You may think you know all there is to know about finances. Much like improvement, there’s always room for growth when it comes to learning about various principles and practices of money management. Omni Financial proudly supports a free online course called MoneySkill® by the AFSA Education Foundation. This internet-based program can provide you with a wide array of saving tips that may help you do more with your earnings and offer insight into how you can save money more effectively. You can register very simply whether you’re a new member or already signed up with the foundation.
5. Ask about military discounts
As you’re no doubt well aware, you’re held in very high esteem by much of the American public. In a 2018 Gallup poll, when respondents were asked to express their level of support in various institutions, nearly 75% said they had a “great deal” of confidence in the military, more so than small businesses, the police or the medical system.
When you’re enjoying a day off with some of your friends or family members – such as at a movie, restaurant or in the mall – consider inquiring about any discounts retailers offer to active duty service members and/or veterans. There’s an excellent chance that they do and will be more than happy to extend those benefits offered to you, your spouse and your kids. As noted by Business Insider, Champs Sports, Carhartt, Verizon Wireless, AT&T, Apple, Home Depot, American Express, Geico and Overstock.com are just a handful of the businesses that have discount memberships and sales throughout the year for military personell.
6. Set up a retirement account
People are living longer, so they’re also working longer. According to the Pew Research Center, 53% of baby boomers between 54 and 72 years old remain in the labor force, compared to 44% of the Greatest Generation when they were of similar age.
If you’re like most people in the country, you’re probably looking to retire at some point down the line. You’ll need money to do that, of course. Aside from the benefits you’ll receive through the Veterans Administration, the Office of Personnel Management sponsored Thrift Savings Plan (TSP) is very similar to the 401(k) offerings private-sector employers often make available to their staff. You can contribute a percentage of your earnings to your TSP with each pay period and watch the savings add up over time. You may be surprised by how quickly the funds build – thereby building you a more comfortable lifestyle upon reaching your post-career years.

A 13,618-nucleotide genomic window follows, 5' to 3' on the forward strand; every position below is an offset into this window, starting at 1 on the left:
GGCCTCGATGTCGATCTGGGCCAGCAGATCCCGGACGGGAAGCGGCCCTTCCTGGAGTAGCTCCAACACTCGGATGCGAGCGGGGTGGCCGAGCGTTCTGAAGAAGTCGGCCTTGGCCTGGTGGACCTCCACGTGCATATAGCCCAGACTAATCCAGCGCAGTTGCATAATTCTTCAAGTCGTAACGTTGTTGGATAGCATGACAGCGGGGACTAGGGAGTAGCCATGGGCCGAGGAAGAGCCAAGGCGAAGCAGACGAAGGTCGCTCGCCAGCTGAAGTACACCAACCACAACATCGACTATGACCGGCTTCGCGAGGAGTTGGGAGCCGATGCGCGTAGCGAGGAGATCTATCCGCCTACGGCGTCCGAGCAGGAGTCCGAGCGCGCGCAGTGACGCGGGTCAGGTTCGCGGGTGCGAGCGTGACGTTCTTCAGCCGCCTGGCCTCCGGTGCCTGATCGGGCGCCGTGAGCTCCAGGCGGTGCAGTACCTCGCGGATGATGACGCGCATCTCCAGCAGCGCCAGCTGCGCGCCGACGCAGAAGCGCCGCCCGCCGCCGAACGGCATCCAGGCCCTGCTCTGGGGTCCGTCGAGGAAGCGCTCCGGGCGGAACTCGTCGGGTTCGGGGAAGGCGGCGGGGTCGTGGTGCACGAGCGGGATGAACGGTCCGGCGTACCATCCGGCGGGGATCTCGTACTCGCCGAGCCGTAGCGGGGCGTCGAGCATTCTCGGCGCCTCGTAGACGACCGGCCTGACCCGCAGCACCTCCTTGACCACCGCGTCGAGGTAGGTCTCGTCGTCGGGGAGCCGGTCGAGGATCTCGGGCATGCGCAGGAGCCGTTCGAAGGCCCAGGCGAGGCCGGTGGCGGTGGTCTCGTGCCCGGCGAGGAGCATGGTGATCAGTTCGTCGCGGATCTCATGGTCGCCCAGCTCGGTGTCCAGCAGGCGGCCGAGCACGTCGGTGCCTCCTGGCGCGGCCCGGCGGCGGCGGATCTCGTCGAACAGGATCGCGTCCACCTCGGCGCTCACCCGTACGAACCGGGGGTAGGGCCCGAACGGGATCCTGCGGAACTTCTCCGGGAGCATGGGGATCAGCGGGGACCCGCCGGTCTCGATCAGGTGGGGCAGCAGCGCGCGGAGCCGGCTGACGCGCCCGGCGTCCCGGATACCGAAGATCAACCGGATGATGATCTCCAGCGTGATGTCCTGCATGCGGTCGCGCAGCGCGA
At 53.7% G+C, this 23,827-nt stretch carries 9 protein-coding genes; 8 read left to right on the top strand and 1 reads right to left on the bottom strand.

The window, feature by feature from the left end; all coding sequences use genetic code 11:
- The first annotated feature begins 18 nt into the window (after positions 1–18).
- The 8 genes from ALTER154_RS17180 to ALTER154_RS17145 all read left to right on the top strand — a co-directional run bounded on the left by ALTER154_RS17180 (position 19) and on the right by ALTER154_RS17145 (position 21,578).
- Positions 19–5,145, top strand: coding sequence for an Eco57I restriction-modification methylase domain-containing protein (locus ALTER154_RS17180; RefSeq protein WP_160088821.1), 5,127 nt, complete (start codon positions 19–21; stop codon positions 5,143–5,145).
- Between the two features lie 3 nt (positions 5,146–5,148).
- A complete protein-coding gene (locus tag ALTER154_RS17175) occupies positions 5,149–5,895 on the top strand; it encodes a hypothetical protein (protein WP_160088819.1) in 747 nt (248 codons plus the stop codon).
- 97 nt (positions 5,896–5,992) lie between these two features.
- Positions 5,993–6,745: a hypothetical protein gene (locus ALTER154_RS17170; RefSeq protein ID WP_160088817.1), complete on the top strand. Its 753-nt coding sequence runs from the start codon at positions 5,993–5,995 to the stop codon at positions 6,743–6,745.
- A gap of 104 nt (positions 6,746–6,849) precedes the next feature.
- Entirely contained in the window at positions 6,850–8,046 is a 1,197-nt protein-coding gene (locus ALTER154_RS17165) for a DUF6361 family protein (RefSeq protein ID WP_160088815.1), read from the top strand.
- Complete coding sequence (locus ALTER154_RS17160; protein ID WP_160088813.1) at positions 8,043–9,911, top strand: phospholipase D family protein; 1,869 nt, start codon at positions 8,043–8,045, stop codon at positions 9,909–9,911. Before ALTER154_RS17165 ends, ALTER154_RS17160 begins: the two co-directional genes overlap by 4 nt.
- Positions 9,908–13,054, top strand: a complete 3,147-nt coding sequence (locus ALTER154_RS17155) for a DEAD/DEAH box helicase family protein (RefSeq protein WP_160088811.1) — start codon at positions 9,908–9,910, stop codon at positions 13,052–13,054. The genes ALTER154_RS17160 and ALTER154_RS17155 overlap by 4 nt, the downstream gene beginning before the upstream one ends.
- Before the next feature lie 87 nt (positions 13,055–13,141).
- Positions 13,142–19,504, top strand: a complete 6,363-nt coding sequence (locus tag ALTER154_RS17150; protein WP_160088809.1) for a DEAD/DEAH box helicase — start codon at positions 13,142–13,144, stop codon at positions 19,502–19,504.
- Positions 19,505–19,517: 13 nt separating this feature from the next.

From more regularly tracking your expenses to making short- and long-term financial goals, there are loads of ways to save money while in the military. Even if you’re doing all the right things, you may still need a helping hand to tide you over. Omni Financial will be there when you need us. With offices all around the country – 11 states and counting – feel free to swing on by or apply online.
The information provided in this blog post is for informational purposes only. It should not be considered legal or financial advice. You should consult with a financial professional to determine what may be best for your individual needs. Omni Financial does not endorse, recommend or imply affiliation with the referenced companies or organizations.